As smoke from summer Western wildfires spreads all the way to Maine, the entire country finally realizes what the West has long known: America’s forest-management policies are not working.
This record breaking fire season has seen more than 5 million acres burn in 81 large fires across 10 states. California’s Dixie Fire has torched more than 700 homes and now totals nearly 1 million acres. It is approaching the size of Rhode Island. Oregon’s Bootleg Fire is now so large it’s generating its own weather, including lightning.
In my home state of Wyoming, 20,000 acres are currently burning in national forest areas, with more dry, gusty weather on the way.
The U.S. Forest Service (USFS) is in crisis mode and facing critical resource shortages, with 21,000 exhausted federal firefighters on the ground, more than double the number a year ago.
While thousands of the burning acres are grasslands, the majority of wildfires raging are in forested areas. And regardless of the cause – lightning, arson, a carelessly flicked cigarette – federal forest-management policies have made these raging infernos even worse.
For too many years, when it comes to federal forests, radical environmentalists and beholden political appointees have had an all-or-nothing “don’t touch” approach. This has done far more harm than good, and has resulted in unhealthy forests.
Extremist groups regularly file lawsuits to prevent clearing underbrush and harvesting too-dense timber – which add fuel to fires – and bombard their unwitting followers with alerts about “logging on federal land,” as if our national forests were static museum exhibits.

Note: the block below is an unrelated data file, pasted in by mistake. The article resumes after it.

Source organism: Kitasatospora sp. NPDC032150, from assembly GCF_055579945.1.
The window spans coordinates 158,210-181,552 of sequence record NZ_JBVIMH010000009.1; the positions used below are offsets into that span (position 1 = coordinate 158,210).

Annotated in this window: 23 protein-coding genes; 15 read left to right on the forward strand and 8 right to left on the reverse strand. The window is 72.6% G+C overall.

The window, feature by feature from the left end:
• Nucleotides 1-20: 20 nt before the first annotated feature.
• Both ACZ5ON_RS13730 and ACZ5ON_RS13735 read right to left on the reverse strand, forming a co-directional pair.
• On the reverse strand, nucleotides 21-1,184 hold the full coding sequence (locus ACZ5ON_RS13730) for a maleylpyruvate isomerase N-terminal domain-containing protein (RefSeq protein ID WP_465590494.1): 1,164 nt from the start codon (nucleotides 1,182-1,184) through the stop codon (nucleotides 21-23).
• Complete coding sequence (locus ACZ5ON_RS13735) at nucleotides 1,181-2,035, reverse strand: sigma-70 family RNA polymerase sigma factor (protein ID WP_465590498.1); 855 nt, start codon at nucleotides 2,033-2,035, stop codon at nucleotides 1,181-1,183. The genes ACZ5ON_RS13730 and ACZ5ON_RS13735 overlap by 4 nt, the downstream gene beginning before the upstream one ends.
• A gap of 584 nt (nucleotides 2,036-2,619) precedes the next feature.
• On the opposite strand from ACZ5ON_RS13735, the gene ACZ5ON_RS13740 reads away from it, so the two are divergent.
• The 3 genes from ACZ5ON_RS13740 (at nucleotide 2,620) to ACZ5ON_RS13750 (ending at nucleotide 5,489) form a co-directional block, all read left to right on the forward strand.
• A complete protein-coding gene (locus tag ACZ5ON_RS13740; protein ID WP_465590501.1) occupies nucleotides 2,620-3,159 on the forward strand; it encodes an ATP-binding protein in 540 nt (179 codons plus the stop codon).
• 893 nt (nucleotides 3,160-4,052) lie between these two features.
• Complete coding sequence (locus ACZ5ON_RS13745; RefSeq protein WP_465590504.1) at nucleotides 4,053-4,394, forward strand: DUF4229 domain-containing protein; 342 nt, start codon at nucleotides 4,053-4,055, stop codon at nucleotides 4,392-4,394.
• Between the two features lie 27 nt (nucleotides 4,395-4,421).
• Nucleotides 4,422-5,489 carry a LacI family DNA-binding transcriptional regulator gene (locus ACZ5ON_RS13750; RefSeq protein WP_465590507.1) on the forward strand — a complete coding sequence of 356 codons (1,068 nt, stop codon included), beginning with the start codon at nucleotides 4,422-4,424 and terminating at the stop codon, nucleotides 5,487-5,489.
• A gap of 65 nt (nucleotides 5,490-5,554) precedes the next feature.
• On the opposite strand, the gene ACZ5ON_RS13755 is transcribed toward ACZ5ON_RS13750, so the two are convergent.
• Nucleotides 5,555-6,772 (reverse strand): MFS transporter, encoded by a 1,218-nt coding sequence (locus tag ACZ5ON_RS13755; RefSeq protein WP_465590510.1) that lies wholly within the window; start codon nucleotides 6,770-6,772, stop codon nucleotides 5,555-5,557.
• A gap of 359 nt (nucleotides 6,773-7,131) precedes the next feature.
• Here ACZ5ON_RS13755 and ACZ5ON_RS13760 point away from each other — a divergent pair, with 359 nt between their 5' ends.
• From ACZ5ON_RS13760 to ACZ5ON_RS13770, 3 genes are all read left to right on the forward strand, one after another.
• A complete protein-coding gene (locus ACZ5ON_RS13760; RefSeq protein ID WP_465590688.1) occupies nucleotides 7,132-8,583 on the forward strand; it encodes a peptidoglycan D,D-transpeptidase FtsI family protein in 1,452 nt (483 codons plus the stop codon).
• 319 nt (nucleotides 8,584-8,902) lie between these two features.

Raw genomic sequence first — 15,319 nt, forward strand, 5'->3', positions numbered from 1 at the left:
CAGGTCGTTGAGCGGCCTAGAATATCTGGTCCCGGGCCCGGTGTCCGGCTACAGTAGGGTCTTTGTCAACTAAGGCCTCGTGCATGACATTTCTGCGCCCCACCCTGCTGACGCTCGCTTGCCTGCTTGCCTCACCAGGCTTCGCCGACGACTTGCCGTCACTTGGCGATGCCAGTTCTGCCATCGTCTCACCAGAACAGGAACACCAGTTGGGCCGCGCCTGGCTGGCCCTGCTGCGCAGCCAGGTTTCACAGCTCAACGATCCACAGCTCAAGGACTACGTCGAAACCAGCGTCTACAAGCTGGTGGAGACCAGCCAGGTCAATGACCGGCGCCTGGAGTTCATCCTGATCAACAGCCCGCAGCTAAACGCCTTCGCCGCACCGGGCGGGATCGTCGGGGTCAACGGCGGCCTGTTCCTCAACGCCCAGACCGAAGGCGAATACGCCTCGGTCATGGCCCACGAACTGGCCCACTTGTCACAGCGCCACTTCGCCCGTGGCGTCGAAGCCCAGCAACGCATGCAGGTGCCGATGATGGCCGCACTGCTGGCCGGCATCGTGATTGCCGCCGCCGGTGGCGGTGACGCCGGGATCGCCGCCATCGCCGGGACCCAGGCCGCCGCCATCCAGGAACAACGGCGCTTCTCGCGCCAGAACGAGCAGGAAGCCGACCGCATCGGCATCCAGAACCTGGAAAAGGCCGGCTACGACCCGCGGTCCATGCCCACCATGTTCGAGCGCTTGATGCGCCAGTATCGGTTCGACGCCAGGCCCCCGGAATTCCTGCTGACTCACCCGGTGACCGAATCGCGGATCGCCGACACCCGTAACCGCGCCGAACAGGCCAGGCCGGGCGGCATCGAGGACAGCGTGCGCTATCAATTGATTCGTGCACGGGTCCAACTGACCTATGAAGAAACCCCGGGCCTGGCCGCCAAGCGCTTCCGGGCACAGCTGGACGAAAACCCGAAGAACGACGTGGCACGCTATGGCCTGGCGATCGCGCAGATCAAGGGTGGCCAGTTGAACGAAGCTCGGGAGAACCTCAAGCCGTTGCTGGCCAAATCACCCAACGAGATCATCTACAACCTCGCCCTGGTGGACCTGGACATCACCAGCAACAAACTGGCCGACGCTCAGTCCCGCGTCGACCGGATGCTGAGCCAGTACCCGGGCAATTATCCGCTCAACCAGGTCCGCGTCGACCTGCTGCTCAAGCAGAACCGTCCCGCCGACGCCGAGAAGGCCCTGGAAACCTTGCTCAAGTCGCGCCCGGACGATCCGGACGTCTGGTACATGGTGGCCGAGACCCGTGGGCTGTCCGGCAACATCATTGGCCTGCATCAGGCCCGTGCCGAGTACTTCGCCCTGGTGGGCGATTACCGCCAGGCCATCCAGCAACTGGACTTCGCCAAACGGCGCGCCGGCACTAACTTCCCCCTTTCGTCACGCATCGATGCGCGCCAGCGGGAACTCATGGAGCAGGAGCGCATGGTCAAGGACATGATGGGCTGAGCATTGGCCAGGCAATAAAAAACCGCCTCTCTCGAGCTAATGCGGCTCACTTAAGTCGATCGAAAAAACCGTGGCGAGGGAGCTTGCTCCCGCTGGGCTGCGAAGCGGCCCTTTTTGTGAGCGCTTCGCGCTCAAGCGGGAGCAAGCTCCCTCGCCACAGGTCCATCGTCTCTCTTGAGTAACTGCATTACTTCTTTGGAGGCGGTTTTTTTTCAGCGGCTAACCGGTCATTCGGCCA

Their policies have resulted in underbrush growing unchecked, and forests becoming denser and accumulating more dead biomass, which turns them into tinderboxes.
They are destroying our forests to “save” them.
Like many laws, the National Environmental Policy Act (NEPA) of 1970, which governs the federal government’s actions, began with good intentions. It requires federal agencies to assess the environmental impact of proposed actions before making decisions.
But NEPA is a study in unintended consequences. The act has been weaponized to require expensive and resource-consuming environmental analysis for even minor and commonsense solutions.
That is why I’ve introduced the “Stop CATASTROPHES Act” in the Senate. This bill, along with a House companion introduced by U.S. Rep. Dan Newhouse, R-Wash., will improve forest health and reduce the risk of wildfires.
Under NEPA, federal agencies are allowed to issue a “categorical exclusion” from the environmental-analysis requirement if an action does not have a significant effect on the environment.
My bill would expand those exclusions to include the removal of noxious or invasive weeds – which often help fuel fires – the creation of fire breaks, allowing fencing to improve wildlife habitat, erecting erosion control devices, and managing hazardous fuels. It would also exclude from the law the creation of permanent infrastructure such as stock ponds.
The legislation would also increase acreage caps in these exclusions to 10,000 acres, to better allow these forest-management activities to be covered.
This is not reckless logging. It’s not clearcutting. It’s not destroying our forests.
On the contrary, simple, commonsense actions like those in my bill would actually help save our forests and protect our environment, which was the entire point of NEPA.
As my colleagues return from their summer vacations with complaints of smoke-obscured vistas, I hope they stop and consider what we in the West have known for decades: More of our treasured forests are going up in smoke each year, and our forest-management policies are fanning the flames.
U.S. Sen. Cynthia Lummis is a Republican from Wyoming, and sits on the Senate Environment and Public Works Committee.